I’m going to make it as easy as possible to post, from web forms, email or your smart phone, and within a few sensible guidelines — no hate speech, no climate denialism, etc — contributors will have free rein over their own material. Essays and long-form journalism are strongly encouraged, but even if you only crosspost something from your own blog every once in a while — even if you stick to one-off links with a sentence of explanation — you’re invited to come on board.

Contributors’ guidelines and an FAQ of sorts will be up by 4/20/09. In the meantime, spread the word.

Regarding the Mexican Wolf

Mexican wolf
Taking a break from educating the public at the Arizona-Sonora Desert Museum

I’ve been quiet here for a little bit. Some of the reason is that I’ve been busy with a couple of other projects, one of which I’ll be saying more about here in a few days. Some of the reason is jobhunting. Some of the reason is writer’s block, though it’s been an odd kind that allows me to write the things I’ve been procrastinating on and not so much on the blog posts.

And some of it is the sense that I’ve gotten, these last few weeks, that trying to express how I feel is close to futile. I have enough trouble talking sometimes. A few weeks ago The Raven and I were driving after sunset through the West Mojave. We watched the sky turn indigo, then violet, then ultraviolet behind the silhouetted Joshua trees. I tried to explain to her just how poignant and important the moment was, the way my heart felt itself wanting to open up and pour itself out onto the creosote, but I couldn’t. I mumbled something about feeling viscerally at home, and she nodded, and what I said wasn’t inaccurate but it didn’t even come close.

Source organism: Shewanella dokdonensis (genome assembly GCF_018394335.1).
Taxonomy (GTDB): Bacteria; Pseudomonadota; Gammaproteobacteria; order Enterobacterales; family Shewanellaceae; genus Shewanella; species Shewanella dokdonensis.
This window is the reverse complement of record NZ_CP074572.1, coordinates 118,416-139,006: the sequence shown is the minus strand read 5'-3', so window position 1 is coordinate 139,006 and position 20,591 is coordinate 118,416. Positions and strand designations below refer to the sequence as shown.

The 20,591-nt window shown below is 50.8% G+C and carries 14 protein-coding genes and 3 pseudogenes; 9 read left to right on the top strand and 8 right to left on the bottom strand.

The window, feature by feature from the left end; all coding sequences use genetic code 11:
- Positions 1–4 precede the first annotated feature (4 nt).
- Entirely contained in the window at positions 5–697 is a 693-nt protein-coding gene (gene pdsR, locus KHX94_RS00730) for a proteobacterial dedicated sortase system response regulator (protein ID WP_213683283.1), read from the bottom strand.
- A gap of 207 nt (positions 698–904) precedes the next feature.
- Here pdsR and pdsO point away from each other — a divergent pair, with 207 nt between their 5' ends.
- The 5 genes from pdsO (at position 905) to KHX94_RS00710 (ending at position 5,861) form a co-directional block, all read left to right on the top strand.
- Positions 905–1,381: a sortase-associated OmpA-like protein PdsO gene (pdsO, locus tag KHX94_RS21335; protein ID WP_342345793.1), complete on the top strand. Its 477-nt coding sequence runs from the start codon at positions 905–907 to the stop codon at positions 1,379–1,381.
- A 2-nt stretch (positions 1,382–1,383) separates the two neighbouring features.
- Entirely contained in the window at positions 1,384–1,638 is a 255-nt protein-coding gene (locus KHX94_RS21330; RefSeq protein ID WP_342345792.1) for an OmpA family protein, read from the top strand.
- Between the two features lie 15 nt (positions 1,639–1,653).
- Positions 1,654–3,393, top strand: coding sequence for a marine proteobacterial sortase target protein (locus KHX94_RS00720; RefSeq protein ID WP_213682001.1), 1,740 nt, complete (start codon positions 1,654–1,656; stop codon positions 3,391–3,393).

I have spent so much of my life waiting for my life to start. When the school day ends or the semester comes to a close, when that longed-for time off work arrives, then I’ll start the important stuff: the fire-sitting, the star-counting. I sat alone once tending a fire on the east side of the Sierra Nevada and remembering the fire before, some months earlier in the desert, and all the intervening meetings and trips to the hardware store, all the evenings spent agonizing over deadlines seemed evanescent, dream-stuff. It was as if I awoke every few months to my real life, tending small campfires twenty miles from the next-nearest person, and all the intervening business of keeping my economic soul afloat a mere vapor, dissipating, dissolving in the piñon smoke.